Daily Trust (Abuja)

5 July 2005

Nigeria: Niger Drought: Refugees Flood Nigeria

Illegal entrants will be turned back - Immigration

Mixed reactions trail the judgement of the Supreme Court on the 2003 presidential election which rulHundreds of peasant farmers are fleeing into northern Nigeria to escape a drought in the neighbouring Niger Republic, officials said, warning that many would be turned back.

"We have noticed an influx of people from Niger Republic who cross the border illegally. They are fleeing from the famine facing them," Hassan Suleiman Kangiwa, head of the Nigerian Immigration Service in Katsina State, said yesterday.

"We don't have statistics of the illegal immigrants but all I can say is that their number is quite substantial and we have beefed-up security at the border posts to contain the influx," he told AFP.

Niger is one of the world's poorest countries and is facing what the United Nations World Food Programme last month dubbed a "forgotten emergency" after locust swarms and five years of virtual drought destroyed crops.

As citizens of the Economic Community of West African States (ECOWAS) people from Niger have a right to travel to Nigeria, but Kangiwa said that many arriving without travel documents were being detained and sent home.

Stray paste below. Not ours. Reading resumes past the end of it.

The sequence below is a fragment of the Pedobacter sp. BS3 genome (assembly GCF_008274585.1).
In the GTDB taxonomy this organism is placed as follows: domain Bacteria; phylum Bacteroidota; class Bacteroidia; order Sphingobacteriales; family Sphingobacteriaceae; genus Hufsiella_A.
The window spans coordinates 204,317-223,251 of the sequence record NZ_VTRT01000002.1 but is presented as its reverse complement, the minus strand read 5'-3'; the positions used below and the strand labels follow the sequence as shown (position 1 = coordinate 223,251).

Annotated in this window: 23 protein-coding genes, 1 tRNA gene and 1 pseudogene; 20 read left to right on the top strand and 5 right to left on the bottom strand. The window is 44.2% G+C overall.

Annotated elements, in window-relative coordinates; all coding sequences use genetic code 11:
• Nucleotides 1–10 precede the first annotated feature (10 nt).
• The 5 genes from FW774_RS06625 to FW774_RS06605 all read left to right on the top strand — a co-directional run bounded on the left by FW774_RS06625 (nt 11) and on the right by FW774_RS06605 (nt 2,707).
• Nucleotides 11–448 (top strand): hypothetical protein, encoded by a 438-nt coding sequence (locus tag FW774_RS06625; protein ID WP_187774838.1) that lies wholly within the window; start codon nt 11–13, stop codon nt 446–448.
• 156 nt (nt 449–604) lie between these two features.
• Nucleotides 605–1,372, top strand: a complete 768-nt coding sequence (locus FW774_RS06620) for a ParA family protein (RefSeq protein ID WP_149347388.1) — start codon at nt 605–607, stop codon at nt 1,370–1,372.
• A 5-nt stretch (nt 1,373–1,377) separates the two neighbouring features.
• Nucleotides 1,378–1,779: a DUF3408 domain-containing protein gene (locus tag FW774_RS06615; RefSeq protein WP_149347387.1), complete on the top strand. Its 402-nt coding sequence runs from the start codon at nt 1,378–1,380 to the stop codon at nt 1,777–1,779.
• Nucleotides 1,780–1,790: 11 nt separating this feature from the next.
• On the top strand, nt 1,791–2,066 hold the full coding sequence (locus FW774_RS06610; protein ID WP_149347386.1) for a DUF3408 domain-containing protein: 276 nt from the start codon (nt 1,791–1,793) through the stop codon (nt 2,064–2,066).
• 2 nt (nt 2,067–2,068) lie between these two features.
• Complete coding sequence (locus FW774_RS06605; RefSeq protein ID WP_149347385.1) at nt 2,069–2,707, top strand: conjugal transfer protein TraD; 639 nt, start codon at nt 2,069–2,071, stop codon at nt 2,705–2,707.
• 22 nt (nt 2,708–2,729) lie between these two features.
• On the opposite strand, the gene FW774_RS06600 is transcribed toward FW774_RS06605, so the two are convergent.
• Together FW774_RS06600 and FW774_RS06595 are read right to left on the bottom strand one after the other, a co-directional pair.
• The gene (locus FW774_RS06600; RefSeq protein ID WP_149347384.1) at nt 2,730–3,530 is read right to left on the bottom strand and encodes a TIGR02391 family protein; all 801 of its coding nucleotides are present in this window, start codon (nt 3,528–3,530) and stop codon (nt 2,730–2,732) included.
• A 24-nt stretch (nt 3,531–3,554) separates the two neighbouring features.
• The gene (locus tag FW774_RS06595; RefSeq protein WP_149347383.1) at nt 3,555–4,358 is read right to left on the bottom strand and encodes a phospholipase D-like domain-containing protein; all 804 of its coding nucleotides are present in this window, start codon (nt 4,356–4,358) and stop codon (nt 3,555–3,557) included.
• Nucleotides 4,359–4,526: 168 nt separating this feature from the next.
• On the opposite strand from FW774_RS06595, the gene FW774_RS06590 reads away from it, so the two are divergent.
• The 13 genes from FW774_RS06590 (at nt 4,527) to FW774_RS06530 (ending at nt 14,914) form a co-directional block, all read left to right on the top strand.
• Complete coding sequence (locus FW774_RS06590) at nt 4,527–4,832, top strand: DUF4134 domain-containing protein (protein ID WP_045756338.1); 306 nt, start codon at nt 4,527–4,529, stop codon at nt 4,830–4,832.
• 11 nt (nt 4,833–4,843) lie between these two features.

"We are cognizant of the ECOWAS treaty ... and we respect that treaty and allow people with valid documents into Nigeria," he said.

"But we will not allow anybody who doesn't possess valid travel documents into the country simply because he is from an ECOWAS state," he added.

"Although these illegal immigrants are fleeing from starvation, their influx can constitute economic, security and health risks to us which will be detrimental to our survival as a nation. This is why we are sending them back."

Last month, Gian Carlo Cirri, WFP Country Director for Niger, said: "The situation is extremely serious; it is not yet a famine but if we do not get the resources we and our partners require ... we will likely face a famine."

In a good year, Niger is able to grow enough grains and millet to feed its 11.5 million people and export to its neighbours. But the rains have been patchy for five years and last year, locust swarms devastated many crops.

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